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40

I am afraid that there are no solution that fits all need. All have drawbacks and advantages. Accents, if you can do them, work great. Pick a real life language and use an outrageous accent of the same for your Blurbnish. Clearly, the more outlandish and caricature the accent, the better as long as it fits the tone of the game. If the game is real life, ...


29

One thing that I have heard very good reports of is this from a larp event called Captain Dick Britton in The Voice Of The Seraph: If you have a skill in a particular language, then you can both speak it, read it, and write it. By default, everyone talks in English. Please adopt whatever accent is appropriate. To speak in German, prefix ...


25

I think the important part of your question is everyone's amusement - that should include the other players. The onus should be on you to make your character work for your play group, not on the play group to fall in line with your character. Does the group know? Do the characters know? It's common courtesy to share your plan for your character. "Slimy ...


13

This can work, if your players are experienced roleplayers that don't take story developments personally. I've run various games where the PCs are not "all on the same side." (In fact, there are various RPGs - Amber, Fiasco, Paranoia - who are predicated precisely on that assumption.) Many novels and movies have that exact kind of plot, where the ...


8

If your player's goals and the rest of the party's goals are just fundamentally incompatible-- evil cultist in a group of paladins, agent of Kingdom X in a group dedicated to bringing down Kingdom X, etc-- then you are in no uncertain terms forcing a win-lose dynamic between characters (and therefore very possibly between players) that does not often exist. ...


5

If this private-in-game communication is happening between just two characters, you can make sure to have the players seated beside each other. You can then use any means, which clearly communicate that the characters are addressing one another and actively exclude everyone else. Examples include but are not limited to: Physical contact: One player places ...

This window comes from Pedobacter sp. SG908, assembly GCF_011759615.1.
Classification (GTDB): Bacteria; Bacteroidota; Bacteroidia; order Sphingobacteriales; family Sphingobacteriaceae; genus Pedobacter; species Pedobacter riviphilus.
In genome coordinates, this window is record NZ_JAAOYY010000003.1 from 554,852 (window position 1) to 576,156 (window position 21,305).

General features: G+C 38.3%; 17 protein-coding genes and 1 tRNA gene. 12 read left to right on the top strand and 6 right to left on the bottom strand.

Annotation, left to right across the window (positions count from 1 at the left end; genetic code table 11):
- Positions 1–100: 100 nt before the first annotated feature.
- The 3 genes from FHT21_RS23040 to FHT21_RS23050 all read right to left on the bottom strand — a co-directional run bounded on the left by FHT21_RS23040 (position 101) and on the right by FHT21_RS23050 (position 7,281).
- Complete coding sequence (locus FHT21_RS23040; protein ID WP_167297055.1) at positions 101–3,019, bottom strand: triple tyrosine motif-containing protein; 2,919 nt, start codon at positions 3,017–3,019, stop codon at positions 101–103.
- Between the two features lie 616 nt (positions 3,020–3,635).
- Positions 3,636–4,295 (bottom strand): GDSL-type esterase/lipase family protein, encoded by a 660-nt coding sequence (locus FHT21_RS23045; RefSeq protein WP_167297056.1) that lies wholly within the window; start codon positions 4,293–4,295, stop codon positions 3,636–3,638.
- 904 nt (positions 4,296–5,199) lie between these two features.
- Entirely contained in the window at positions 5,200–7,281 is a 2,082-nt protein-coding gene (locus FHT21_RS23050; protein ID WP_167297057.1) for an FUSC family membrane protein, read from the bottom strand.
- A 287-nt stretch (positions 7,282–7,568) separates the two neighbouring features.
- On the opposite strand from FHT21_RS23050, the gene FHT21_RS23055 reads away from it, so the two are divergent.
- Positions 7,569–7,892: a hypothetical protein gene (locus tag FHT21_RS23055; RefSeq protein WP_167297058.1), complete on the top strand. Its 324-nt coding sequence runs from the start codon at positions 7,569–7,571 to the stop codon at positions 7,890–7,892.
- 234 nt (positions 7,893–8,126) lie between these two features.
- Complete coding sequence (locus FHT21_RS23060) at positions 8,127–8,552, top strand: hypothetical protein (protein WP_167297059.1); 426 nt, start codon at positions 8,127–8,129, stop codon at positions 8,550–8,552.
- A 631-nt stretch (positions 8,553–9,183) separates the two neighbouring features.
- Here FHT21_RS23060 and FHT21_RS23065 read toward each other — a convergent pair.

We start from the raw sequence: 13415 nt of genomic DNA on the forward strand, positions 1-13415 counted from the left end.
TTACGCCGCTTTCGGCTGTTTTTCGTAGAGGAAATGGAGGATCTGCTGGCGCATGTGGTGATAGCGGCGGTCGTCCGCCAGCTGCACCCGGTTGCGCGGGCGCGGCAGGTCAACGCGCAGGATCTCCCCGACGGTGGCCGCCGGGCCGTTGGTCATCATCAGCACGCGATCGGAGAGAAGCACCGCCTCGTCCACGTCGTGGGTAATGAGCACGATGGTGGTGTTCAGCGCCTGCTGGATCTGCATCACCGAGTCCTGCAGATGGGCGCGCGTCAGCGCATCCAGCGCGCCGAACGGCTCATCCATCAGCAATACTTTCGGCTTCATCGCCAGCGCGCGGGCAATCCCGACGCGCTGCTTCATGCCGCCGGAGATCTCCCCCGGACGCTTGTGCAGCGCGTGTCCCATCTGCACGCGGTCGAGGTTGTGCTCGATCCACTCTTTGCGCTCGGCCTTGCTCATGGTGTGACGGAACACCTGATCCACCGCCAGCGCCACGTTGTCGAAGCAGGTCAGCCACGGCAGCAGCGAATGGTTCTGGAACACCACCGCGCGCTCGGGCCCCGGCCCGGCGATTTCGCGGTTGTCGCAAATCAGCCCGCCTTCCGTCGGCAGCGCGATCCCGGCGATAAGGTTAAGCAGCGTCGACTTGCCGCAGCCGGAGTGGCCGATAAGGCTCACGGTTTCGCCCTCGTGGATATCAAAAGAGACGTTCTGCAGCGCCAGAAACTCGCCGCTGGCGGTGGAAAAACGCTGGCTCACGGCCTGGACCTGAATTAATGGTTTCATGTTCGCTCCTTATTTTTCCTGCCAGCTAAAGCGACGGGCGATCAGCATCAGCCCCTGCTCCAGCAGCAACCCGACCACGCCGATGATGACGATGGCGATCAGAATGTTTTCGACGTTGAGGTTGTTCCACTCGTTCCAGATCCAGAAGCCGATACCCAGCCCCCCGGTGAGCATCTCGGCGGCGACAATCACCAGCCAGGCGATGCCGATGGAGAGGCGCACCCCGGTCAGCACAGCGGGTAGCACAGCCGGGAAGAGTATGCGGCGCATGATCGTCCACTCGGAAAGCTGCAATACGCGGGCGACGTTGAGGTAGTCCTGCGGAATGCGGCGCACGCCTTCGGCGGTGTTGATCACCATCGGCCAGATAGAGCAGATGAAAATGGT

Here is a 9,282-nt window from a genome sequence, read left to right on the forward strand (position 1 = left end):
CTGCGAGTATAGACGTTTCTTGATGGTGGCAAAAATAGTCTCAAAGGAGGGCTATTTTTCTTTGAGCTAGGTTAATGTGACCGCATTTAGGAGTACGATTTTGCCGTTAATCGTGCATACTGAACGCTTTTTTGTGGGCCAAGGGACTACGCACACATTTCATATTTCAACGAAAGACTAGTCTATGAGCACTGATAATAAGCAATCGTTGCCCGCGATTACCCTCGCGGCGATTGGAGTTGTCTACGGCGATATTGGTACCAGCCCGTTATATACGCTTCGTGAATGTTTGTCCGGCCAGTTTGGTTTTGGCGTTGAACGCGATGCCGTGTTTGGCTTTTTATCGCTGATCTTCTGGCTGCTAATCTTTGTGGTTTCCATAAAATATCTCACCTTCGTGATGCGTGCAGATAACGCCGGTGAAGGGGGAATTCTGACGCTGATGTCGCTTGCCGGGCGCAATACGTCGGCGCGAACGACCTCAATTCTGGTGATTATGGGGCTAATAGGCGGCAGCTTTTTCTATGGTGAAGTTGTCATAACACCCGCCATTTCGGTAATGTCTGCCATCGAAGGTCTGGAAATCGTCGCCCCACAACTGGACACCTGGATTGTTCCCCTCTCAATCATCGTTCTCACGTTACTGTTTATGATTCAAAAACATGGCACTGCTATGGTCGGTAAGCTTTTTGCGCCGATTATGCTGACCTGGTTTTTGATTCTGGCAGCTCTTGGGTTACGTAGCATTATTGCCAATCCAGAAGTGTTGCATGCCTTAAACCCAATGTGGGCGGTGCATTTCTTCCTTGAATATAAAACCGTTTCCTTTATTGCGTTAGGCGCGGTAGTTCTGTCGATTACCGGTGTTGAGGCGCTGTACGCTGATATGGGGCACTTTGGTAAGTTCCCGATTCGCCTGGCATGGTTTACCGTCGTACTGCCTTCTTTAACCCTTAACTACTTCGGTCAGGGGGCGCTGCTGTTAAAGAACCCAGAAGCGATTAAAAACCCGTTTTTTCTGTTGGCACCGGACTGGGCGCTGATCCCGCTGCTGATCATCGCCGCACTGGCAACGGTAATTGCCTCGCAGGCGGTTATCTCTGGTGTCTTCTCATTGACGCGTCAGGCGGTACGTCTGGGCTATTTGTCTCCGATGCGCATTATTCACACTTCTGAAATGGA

4

You can simply speak with an accent that will be associated with the language. However be aware to match the tone of the table, do not choose a silly accent on a serious game.


4

goal that is different to the party's If you and the DM want to set this up in a way that doesn't ruin the game, then best ensure that although your goal is different from the party's, the situation is not such that only you or the party can achieve your goals, and not both. D&D-3.5 isn't really a PvP game, and so if a member of the party is going ...


3

Yes, this can work! You're right that, if the other players are expecting a fully cooperative game, it would not be fun for you to surprise them with a betrayal. So the way to make this work is to make sure they know in advance that they're not playing a fully cooperative game. One way you could do this would be to just have the GM tell everyone: "Guys, I ...


2

Yes, you can most definitely have an inside man. I typically enjoy a game where one or two of my players is running an inside man plot. But your question is how to make this work, so I'll expand on that. My rules for the inside man are simple: 1) Your goal has to differ from the villains you are chasing. In other words, you can't be secretly working for ...


2

Use a name or term of address in the given language when you switch You mention this language is mostly used for communication between 2 party members. In this case, you could simply call each other by your Blurbnish names, or the Blurbnish word for "brother," etc., as you are switching to Blurbnish. Depending on your campaign setting, you might consider ...


1

How about using a language game? It takes some time to get used, but then you will be able to speak it and understand each other quite fluently. I know this, because we used to play such "language games" back in school.


1

The simple answer is "Yes". However, it depends on a number of factors, and especially on the dynamics of your particular group. In greater detail, though, this is actually a fairly complex question, and deserves to be broken down into several different categories. Can a heroic party have evil members? This is an absolute yes. There is nothing in the ...


1

Yes, this can work, but it really only works if the DM is in on it. I've done this once. The party thought my character was a very suboptimal, somewhat clumsy sorcerer with bad luck when it came to spellcasting. In reality, he was a rogue/sorcerer multiclass (which is why powerful spells didn't work: he didn't actually have them at the appropriate ...



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